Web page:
In this exciting dialogue from 2013, Dr. Gafni and Dr. Schwartz discuss the exciting potential integration of the Unique Self teaching and Internal Family Systems.

You can find an earlier dialogue between them here from 2012 where they explore the contribution of Unique Self to family therapy and other aspects of psychology. This is what Marc Gafni wrote after this wonderful dialogue:

In a long discussion with my friend and colleague Richard Schwartz, founder of Internal Family Systems Theory, I shared with him my perspective on the relation of Ego and Unique Self and the larger set of core distinctions that comprise Unique Self teaching. Dick excitedly concurred and added important empirical validation from his clinical perspective and sent me this written communication after our conversation:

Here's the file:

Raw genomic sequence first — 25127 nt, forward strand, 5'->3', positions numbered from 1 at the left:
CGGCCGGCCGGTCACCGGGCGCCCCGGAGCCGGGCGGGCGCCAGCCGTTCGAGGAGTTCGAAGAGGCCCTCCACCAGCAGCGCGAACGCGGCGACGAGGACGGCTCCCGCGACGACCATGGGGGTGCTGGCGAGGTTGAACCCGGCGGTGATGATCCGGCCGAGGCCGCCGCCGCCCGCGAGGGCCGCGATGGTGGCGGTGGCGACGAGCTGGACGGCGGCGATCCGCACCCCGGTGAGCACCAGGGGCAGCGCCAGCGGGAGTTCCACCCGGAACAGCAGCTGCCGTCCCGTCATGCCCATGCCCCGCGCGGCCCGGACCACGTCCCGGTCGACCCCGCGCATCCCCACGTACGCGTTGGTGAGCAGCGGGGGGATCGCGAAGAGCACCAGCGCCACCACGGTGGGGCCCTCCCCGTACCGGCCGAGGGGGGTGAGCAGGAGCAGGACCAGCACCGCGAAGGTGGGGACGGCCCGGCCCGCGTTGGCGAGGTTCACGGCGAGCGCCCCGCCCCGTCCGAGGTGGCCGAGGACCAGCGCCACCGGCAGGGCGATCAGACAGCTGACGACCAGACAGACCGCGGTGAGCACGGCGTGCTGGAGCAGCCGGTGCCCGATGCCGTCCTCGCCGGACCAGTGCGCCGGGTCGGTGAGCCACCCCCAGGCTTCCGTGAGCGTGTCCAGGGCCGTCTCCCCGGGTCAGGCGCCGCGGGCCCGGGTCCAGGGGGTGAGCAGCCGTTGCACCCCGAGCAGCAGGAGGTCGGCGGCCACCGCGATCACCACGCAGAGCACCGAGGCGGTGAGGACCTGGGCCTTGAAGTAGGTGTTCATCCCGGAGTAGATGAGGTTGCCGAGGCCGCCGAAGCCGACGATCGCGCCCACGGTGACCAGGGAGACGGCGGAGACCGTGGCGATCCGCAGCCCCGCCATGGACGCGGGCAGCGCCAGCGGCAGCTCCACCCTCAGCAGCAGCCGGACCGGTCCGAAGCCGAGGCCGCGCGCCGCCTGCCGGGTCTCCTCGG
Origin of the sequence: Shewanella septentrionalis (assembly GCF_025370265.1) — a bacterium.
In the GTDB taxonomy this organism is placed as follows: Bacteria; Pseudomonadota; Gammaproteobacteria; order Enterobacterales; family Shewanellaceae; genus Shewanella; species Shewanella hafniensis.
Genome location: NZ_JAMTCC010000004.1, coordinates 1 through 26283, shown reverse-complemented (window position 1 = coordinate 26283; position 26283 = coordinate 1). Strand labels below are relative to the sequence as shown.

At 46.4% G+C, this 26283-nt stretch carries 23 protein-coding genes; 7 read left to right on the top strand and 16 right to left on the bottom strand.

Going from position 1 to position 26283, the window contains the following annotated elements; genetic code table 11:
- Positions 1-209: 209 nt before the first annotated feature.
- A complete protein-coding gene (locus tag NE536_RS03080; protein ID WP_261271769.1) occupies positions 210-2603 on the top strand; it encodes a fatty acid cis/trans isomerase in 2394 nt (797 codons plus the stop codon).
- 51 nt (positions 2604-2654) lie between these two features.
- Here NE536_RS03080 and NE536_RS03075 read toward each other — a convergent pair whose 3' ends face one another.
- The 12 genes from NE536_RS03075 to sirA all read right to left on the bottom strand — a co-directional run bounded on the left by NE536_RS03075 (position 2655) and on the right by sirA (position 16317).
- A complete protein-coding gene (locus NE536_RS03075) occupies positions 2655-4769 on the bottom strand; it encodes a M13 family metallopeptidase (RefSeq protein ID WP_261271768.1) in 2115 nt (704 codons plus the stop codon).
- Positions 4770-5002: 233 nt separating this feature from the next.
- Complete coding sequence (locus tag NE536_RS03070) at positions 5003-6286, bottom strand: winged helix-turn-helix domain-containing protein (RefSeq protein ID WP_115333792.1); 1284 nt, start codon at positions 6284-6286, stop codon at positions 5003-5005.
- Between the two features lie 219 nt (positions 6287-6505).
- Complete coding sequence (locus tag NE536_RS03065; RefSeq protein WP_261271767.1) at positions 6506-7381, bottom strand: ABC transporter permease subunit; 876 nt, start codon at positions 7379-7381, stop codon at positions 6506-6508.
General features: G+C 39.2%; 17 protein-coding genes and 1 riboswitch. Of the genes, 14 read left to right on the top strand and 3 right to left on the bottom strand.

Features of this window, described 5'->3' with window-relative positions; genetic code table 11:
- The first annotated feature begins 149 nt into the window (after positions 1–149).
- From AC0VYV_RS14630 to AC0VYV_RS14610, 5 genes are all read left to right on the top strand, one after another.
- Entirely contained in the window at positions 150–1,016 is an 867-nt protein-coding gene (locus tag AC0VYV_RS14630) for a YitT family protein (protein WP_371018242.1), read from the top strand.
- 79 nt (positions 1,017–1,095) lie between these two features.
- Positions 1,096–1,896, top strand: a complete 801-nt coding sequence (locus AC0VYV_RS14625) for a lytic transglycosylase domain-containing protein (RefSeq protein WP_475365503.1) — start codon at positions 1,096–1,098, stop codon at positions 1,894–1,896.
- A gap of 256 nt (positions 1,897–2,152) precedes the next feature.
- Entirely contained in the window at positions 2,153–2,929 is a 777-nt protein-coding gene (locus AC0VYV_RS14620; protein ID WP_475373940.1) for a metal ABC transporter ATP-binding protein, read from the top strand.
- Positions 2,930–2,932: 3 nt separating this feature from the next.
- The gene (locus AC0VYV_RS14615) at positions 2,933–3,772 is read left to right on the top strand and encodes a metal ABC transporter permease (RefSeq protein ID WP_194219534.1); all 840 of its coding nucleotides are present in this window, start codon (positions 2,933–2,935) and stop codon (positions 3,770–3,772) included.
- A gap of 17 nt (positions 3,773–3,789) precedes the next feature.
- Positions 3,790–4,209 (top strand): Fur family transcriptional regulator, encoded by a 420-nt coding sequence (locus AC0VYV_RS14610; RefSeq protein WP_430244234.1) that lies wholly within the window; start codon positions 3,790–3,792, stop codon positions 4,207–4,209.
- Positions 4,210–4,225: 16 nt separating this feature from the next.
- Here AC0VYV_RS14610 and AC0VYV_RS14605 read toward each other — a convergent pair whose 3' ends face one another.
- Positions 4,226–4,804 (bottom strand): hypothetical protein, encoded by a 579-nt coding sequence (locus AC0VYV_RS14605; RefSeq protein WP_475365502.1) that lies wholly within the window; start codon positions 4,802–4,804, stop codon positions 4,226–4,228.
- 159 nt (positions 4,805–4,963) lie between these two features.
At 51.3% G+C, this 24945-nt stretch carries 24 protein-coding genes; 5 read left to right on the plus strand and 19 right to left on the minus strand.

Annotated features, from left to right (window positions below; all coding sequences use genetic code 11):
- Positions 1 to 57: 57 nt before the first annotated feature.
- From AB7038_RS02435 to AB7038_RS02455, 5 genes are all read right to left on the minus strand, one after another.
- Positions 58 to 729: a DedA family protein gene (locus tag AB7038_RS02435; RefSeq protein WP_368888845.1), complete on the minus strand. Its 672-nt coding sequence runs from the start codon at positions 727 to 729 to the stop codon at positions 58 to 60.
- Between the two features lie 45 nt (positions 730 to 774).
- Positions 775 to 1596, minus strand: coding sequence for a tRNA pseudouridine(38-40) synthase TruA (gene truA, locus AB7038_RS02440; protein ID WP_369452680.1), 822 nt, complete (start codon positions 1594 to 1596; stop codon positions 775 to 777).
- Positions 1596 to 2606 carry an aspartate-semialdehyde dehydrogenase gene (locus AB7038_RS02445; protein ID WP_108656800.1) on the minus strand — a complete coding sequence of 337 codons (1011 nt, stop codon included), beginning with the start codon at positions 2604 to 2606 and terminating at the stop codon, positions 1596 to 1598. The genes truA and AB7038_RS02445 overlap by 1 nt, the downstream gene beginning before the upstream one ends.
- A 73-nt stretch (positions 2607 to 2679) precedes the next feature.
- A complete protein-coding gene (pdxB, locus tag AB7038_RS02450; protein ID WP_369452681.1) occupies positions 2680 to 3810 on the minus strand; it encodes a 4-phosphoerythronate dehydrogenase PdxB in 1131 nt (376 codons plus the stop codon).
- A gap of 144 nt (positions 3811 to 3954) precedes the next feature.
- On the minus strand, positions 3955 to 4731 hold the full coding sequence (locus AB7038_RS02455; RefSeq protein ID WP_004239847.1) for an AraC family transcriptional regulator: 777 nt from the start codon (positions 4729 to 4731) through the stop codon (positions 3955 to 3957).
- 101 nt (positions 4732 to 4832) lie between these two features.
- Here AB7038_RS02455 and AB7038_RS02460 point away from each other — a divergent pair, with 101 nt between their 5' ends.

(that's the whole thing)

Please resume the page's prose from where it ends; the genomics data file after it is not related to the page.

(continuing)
Many spiritual traditions make the mistake of viewing ‘the ego’ as the problem. At worst it vilified as greedy, anxious, clinging, needy, focused on wounds from the past or fear in the future, full of limiting or false beliefs about you, the source of all suffering, and something one must evolve beyond in order to taste enlightenment. At best it is seen as a confused and childish — to be treated with patience and acceptance but not to be taken seriously or listened to. My 30 years of experience exploring internal worlds has led to very different conclusions regarding the ego. What is called the ego or false self in these spiritualities is a collection of sub-personalities I call ‘parts.’ When you first become aware of them, these parts manifest all the negative qualities described above, so I understand why this mistake is so widespread.